Honorable Few – Capt. J.J. Harris

Marine Corps League Detachment #1302

Parachute jump over Normandy kicks off D-Day 80th anniversary

CARENTAN-LES-MARAIS, France — Parachutists jumping from World War II-era planes hurled themselves Sunday into now peaceful Normandy skies where war once raged, heralding a week of ceremonies for the fast-disappearing generation of Allied troops who fought from D-Day beaches 80 years ago to Adolf Hitler’s fall, helping free Europe of his tyranny.

All along the Normandy coastline — where then-young soldiers from across the United States, Britain, Canada and other Allied nations waded ashore through hails of fire on five beaches on June 6, 1944 — French officials, grateful Normandy survivors and other admirers are saying “merci” but also goodbye.

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The ever-dwindling number of veterans in their late nineties and older who are coming back to remember fallen friends and their history-changing exploits are the last.

Part of the purpose of fireworks shows, parachute jumps, solemn commemorations and ceremonies that world leaders will attend this week is to pass the baton of remembrance to the current generations now seeing war again in Europe in Ukraine. U.S. President Joe Biden, Ukrainian President Volodymyr Zelenskyy and British royals are among the VIPs that France is expecting for the D-Day events.

On Sunday, three C-47 transport planes, a workhorse of the war, dropped three long strings of jumpers, their round chutes mushrooming open in the blue skies with puffy white clouds, to whoops from the huge crowd that was regaled by tunes from Glenn Miller and Edith Piaf as they waited.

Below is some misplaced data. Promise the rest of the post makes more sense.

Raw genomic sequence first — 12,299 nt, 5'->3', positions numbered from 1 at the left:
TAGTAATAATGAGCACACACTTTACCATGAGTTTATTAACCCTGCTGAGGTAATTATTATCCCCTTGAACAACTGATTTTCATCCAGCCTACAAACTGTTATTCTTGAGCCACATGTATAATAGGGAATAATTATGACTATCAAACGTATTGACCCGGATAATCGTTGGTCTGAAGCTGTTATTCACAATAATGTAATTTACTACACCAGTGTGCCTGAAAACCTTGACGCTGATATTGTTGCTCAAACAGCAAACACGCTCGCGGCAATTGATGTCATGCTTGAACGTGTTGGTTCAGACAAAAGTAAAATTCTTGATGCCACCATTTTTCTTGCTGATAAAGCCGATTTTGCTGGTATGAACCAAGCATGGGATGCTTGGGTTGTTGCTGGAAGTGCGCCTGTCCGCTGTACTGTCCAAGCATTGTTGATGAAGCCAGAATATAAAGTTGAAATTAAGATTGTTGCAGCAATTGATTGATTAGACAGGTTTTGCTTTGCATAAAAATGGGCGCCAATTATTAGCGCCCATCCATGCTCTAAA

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The planes looped around and dropped another three sticks of jumpers. Some of the loudest applause from the crowd arose when a startled deer pounced from the undergrowth as the jumpers were landing and sprinted across the landing zone.

After a final pass to drop two last jumpers, the planes then roared overhead in close formation and disappeared over the horizon.

Dozens of World War II veterans are converging on France to revisit old memories, make new ones, and hammer home a message that survivors of D-Day and the ensuing Battle of Normandy, and of other World War II theaters, have repeated time and time again — that war is hell.

“Seven thousand of my Marine buddies were killed. Twenty thousand shot up, wounded, put on ships, buried at sea,” said Don Graves, a U.S. Marine Corps veteran who served in Iwo Jima in the Pacific theater.

“I want the younger people, the younger generation here to know what we did,” said Graves, part of a group of more than 60 World War II veterans who flew into Paris on Saturday.

The youngest veteran in the group is 96 and the most senior 107, according to their carrier from Dallas, American Airlines.

“We did our job and we came home and that’s it. We never talked about it I think. For 70 years I didn’t talk about it,” said another of the veterans, Ralph Goldsticker, a U.S. Air Force captain who served in the 452nd Bomb Group.

Of the D-Day landings, he recalled seeing from his aircraft “a big, big chunk of the beach with thousands of vessels,” and spoke of bombing raids against German strongholds and routes that German forces might otherwise have used to rush in reinforcements to push the invasion back into the sea.

“I dropped my first bomb at 06:58 a.m. in a heavy gun placement,” he said. “We went back home, we landed at 09:30. We reloaded.”

Associated Press writer Jeffrey Schaeffer in Paris contributed to this report.